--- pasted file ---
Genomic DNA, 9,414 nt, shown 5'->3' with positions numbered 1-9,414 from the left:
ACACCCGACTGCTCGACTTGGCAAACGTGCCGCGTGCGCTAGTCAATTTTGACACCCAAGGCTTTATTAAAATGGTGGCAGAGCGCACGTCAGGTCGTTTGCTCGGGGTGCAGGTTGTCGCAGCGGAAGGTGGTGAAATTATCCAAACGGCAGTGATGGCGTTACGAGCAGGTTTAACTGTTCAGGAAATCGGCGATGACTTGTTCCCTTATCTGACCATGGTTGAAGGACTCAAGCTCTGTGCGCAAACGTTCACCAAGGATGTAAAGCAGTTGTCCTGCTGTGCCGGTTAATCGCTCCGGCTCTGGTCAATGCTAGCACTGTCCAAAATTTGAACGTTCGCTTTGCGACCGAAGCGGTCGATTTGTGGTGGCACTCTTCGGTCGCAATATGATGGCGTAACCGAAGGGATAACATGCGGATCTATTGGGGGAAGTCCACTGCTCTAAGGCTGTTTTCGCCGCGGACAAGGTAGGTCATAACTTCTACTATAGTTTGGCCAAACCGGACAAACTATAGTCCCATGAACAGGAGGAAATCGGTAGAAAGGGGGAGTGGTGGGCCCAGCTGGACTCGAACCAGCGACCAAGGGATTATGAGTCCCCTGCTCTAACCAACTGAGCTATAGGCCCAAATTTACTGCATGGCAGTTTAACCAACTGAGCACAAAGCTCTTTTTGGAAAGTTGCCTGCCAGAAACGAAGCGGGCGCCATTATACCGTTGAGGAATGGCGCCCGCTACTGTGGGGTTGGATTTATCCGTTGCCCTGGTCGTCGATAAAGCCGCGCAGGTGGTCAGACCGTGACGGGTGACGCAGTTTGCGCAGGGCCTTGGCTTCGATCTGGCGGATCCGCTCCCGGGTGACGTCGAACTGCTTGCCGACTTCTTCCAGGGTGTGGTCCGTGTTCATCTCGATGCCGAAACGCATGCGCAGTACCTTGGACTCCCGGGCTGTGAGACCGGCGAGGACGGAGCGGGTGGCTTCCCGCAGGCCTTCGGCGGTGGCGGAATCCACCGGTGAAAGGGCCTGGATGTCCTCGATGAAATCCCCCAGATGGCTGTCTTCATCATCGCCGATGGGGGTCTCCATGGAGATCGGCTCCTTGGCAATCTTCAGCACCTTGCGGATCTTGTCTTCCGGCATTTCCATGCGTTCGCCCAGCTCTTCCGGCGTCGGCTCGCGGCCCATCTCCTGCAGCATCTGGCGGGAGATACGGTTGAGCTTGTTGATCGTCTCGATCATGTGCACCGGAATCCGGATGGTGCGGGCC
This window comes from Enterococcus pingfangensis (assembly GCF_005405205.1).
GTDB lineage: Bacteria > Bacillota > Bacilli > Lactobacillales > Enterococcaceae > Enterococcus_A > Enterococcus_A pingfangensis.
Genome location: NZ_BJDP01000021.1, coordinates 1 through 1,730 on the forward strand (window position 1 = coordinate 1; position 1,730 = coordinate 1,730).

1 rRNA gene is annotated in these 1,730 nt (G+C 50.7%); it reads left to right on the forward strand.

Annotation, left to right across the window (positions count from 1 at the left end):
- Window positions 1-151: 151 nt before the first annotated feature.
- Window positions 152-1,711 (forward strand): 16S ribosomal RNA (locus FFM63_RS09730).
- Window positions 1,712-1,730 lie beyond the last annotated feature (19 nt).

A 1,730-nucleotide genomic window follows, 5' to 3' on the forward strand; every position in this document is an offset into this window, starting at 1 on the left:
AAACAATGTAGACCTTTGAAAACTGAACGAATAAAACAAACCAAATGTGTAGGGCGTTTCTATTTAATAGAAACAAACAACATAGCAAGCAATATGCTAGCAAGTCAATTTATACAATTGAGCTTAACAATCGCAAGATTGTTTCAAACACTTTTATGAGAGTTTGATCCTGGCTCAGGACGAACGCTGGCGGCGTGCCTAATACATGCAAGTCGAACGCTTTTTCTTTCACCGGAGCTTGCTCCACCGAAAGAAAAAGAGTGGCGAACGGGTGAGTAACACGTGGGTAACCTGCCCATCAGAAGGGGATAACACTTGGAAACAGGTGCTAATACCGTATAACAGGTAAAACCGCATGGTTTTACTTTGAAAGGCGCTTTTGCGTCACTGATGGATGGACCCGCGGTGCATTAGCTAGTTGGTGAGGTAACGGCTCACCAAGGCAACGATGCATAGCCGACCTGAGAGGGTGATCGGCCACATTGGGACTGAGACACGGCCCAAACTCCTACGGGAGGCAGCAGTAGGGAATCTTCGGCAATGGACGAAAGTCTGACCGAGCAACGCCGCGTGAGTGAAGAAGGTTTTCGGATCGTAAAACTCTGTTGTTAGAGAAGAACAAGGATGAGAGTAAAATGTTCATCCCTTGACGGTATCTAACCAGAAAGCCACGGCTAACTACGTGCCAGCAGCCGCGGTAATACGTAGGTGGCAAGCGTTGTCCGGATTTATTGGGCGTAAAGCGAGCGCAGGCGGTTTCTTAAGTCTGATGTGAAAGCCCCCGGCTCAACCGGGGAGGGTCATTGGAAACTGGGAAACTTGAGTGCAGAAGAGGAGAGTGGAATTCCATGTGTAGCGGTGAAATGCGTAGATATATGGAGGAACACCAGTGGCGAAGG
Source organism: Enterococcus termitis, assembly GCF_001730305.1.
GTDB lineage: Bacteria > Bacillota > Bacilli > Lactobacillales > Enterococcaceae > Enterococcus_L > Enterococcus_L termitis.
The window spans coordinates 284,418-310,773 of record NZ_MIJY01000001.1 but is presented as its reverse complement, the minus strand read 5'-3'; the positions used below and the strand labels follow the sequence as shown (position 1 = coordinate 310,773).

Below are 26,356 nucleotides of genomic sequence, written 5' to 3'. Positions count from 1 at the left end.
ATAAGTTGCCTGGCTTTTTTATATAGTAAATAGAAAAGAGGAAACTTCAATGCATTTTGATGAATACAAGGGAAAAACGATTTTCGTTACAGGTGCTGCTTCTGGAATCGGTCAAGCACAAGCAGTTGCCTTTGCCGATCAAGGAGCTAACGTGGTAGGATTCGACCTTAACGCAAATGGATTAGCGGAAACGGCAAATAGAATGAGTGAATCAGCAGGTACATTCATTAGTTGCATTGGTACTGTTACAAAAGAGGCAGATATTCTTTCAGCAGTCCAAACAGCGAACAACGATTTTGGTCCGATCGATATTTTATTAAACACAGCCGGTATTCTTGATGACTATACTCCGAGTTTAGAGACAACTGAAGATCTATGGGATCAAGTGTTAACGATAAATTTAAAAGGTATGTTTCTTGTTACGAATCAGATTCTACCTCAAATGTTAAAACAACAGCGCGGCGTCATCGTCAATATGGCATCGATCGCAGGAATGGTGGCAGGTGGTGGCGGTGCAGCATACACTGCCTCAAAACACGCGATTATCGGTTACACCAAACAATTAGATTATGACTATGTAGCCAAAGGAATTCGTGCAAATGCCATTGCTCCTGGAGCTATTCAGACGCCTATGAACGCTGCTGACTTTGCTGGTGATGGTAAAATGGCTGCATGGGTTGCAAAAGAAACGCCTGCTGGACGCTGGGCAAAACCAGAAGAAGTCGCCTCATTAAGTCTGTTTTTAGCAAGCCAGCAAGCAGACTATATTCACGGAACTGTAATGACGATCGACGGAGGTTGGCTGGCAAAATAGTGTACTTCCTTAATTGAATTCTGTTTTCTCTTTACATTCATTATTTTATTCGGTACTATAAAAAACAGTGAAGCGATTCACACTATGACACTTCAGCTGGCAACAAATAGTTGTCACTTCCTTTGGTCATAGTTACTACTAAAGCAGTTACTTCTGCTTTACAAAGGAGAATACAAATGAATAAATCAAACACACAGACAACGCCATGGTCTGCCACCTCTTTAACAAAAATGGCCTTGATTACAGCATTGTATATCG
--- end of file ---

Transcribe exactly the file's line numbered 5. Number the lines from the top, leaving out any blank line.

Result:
Genome location: NZ_BJDP01000021.1, coordinates 1 through 1,730 on the forward strand (window position 1 = coordinate 1; position 1,730 = coordinate 1,730).